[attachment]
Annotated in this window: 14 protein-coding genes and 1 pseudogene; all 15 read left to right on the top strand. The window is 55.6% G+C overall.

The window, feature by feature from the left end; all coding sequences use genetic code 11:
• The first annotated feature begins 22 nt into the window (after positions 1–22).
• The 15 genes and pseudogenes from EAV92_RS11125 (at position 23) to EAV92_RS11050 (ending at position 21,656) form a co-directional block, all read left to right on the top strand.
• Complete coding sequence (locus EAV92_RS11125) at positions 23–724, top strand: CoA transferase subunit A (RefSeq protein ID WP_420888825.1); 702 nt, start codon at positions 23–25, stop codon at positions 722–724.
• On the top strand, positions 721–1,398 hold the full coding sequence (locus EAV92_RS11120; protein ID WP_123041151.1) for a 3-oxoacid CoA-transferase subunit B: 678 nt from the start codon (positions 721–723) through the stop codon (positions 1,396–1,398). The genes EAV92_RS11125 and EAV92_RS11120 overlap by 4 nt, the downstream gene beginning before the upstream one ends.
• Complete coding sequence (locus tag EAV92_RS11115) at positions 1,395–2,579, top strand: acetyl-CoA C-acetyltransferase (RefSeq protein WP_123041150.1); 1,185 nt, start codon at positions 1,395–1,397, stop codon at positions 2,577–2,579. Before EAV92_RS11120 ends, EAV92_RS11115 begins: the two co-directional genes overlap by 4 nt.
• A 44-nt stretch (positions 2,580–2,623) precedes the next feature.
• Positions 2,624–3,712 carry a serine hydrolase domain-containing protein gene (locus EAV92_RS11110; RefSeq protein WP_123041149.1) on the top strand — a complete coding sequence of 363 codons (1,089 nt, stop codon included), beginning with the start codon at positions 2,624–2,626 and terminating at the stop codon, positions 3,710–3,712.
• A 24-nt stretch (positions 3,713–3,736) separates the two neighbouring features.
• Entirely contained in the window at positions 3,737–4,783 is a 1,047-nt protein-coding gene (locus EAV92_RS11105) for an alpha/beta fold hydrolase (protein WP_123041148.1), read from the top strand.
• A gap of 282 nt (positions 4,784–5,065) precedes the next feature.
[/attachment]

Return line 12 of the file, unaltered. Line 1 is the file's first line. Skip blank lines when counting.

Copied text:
• A gap of 282 nt (positions 4,784–5,065) precedes the next feature.